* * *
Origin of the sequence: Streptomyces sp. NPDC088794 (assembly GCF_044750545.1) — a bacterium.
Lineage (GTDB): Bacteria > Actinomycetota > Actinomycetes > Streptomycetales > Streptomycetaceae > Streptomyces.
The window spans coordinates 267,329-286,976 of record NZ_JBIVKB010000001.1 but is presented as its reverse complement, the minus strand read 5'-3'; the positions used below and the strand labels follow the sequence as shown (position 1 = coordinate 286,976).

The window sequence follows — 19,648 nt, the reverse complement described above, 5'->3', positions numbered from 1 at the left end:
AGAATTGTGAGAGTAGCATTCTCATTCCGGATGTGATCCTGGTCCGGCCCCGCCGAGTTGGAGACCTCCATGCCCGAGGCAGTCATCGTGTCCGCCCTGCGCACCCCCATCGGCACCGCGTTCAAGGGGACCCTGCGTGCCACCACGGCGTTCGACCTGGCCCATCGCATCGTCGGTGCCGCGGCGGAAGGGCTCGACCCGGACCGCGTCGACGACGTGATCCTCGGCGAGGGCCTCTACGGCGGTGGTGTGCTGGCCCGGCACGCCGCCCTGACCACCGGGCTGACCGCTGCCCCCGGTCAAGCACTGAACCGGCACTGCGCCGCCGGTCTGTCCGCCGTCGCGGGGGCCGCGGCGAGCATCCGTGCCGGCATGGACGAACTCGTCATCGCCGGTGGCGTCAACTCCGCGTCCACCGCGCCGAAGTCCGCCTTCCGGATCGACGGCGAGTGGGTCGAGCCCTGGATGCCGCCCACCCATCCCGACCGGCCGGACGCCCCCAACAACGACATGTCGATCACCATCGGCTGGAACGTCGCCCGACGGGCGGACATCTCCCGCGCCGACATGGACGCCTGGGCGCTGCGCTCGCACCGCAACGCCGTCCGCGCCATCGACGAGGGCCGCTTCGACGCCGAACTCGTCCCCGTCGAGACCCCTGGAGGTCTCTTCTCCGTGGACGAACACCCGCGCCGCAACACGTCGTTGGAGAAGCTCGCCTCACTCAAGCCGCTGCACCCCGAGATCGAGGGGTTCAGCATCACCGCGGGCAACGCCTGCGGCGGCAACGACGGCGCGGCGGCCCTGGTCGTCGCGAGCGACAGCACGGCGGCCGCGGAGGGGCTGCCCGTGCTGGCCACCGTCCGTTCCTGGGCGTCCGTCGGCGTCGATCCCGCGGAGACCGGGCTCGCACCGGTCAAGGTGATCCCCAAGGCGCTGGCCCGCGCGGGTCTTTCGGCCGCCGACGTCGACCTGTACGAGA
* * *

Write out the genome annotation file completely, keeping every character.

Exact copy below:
Origin of the sequence: Streptomyces sp. NPDC088794 (assembly GCF_044750545.1) — a bacterium.
Lineage (GTDB): Bacteria > Actinomycetota > Actinomycetes > Streptomycetales > Streptomycetaceae > Streptomyces.
The window spans coordinates 267,329-286,976 of record NZ_JBIVKB010000001.1 but is presented as its reverse complement, the minus strand read 5'-3'; the positions used below and the strand labels follow the sequence as shown (position 1 = coordinate 286,976).

The window sequence follows — 19,648 nt, the reverse complement described above, 5'->3', positions numbered from 1 at the left end:
AGAATTGTGAGAGTAGCATTCTCATTCCGGATGTGATCCTGGTCCGGCCCCGCCGAGTTGGAGACCTCCATGCCCGAGGCAGTCATCGTGTCCGCCCTGCGCACCCCCATCGGCACCGCGTTCAAGGGGACCCTGCGTGCCACCACGGCGTTCGACCTGGCCCATCGCATCGTCGGTGCCGCGGCGGAAGGGCTCGACCCGGACCGCGTCGACGACGTGATCCTCGGCGAGGGCCTCTACGGCGGTGGTGTGCTGGCCCGGCACGCCGCCCTGACCACCGGGCTGACCGCTGCCCCCGGTCAAGCACTGAACCGGCACTGCGCCGCCGGTCTGTCCGCCGTCGCGGGGGCCGCGGCGAGCATCCGTGCCGGCATGGACGAACTCGTCATCGCCGGTGGCGTCAACTCCGCGTCCACCGCGCCGAAGTCCGCCTTCCGGATCGACGGCGAGTGGGTCGAGCCCTGGATGCCGCCCACCCATCCCGACCGGCCGGACGCCCCCAACAACGACATGTCGATCACCATCGGCTGGAACGTCGCCCGACGGGCGGACATCTCCCGCGCCGACATGGACGCCTGGGCGCTGCGCTCGCACCGCAACGCCGTCCGCGCCATCGACGAGGGCCGCTTCGACGCCGAACTCGTCCCCGTCGAGACCCCTGGAGGTCTCTTCTCCGTGGACGAACACCCGCGCCGCAACACGTCGTTGGAGAAGCTCGCCTCACTCAAGCCGCTGCACCCCGAGATCGAGGGGTTCAGCATCACCGCGGGCAACGCCTGCGGCGGCAACGACGGCGCGGCGGCCCTGGTCGTCGCGAGCGACAGCACGGCGGCCGCGGAGGGGCTGCCCGTGCTGGCCACCGTCCGTTCCTGGGCGTCCGTCGGCGTCGATCCCGCGGAGACCGGGCTCGCACCGGTCAAGGTGATCCCCAAGGCGCTGGCCCGCGCGGGTCTTTCGGCCGCCGACGTCGACCTGTACGAGA